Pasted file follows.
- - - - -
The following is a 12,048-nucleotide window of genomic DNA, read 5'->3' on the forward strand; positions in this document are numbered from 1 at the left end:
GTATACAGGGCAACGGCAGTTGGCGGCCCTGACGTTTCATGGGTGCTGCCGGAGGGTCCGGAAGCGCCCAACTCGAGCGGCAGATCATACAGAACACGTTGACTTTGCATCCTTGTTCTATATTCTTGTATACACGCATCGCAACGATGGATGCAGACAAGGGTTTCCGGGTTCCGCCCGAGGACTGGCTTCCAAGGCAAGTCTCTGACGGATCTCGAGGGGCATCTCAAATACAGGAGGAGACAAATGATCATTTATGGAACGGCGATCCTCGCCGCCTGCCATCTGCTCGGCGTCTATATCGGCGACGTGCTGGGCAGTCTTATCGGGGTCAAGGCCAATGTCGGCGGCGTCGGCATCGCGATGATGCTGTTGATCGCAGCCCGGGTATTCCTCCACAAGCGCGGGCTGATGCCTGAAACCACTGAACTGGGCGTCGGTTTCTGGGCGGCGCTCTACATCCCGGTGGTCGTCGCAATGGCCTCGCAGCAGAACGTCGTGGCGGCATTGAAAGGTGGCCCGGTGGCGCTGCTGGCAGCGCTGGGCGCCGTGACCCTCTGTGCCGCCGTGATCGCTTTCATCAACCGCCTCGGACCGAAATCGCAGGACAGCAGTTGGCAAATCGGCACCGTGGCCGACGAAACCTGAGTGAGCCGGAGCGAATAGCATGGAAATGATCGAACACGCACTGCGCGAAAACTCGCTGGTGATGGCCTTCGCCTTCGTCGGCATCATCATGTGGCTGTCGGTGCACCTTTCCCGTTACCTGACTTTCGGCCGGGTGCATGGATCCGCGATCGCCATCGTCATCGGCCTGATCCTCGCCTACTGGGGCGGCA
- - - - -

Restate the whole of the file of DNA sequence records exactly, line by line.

The following is a 12,048-nucleotide window of genomic DNA, read 5'->3' on the forward strand; positions in this document are numbered from 1 at the left end:
GTATACAGGGCAACGGCAGTTGGCGGCCCTGACGTTTCATGGGTGCTGCCGGAGGGTCCGGAAGCGCCCAACTCGAGCGGCAGATCATACAGAACACGTTGACTTTGCATCCTTGTTCTATATTCTTGTATACACGCATCGCAACGATGGATGCAGACAAGGGTTTCCGGGTTCCGCCCGAGGACTGGCTTCCAAGGCAAGTCTCTGACGGATCTCGAGGGGCATCTCAAATACAGGAGGAGACAAATGATCATTTATGGAACGGCGATCCTCGCCGCCTGCCATCTGCTCGGCGTCTATATCGGCGACGTGCTGGGCAGTCTTATCGGGGTCAAGGCCAATGTCGGCGGCGTCGGCATCGCGATGATGCTGTTGATCGCAGCCCGGGTATTCCTCCACAAGCGCGGGCTGATGCCTGAAACCACTGAACTGGGCGTCGGTTTCTGGGCGGCGCTCTACATCCCGGTGGTCGTCGCAATGGCCTCGCAGCAGAACGTCGTGGCGGCATTGAAAGGTGGCCCGGTGGCGCTGCTGGCAGCGCTGGGCGCCGTGACCCTCTGTGCCGCCGTGATCGCTTTCATCAACCGCCTCGGACCGAAATCGCAGGACAGCAGTTGGCAAATCGGCACCGTGGCCGACGAAACCTGAGTGAGCCGGAGCGAATAGCATGGAAATGATCGAACACGCACTGCGCGAAAACTCGCTGGTGATGGCCTTCGCCTTCGTCGGCATCATCATGTGGCTGTCGGTGCACCTTTCCCGTTACCTGACTTTCGGCCGGGTGCATGGATCCGCGATCGCCATCGTCATCGGCCTGATCCTCGCCTACTGGGGCGGCA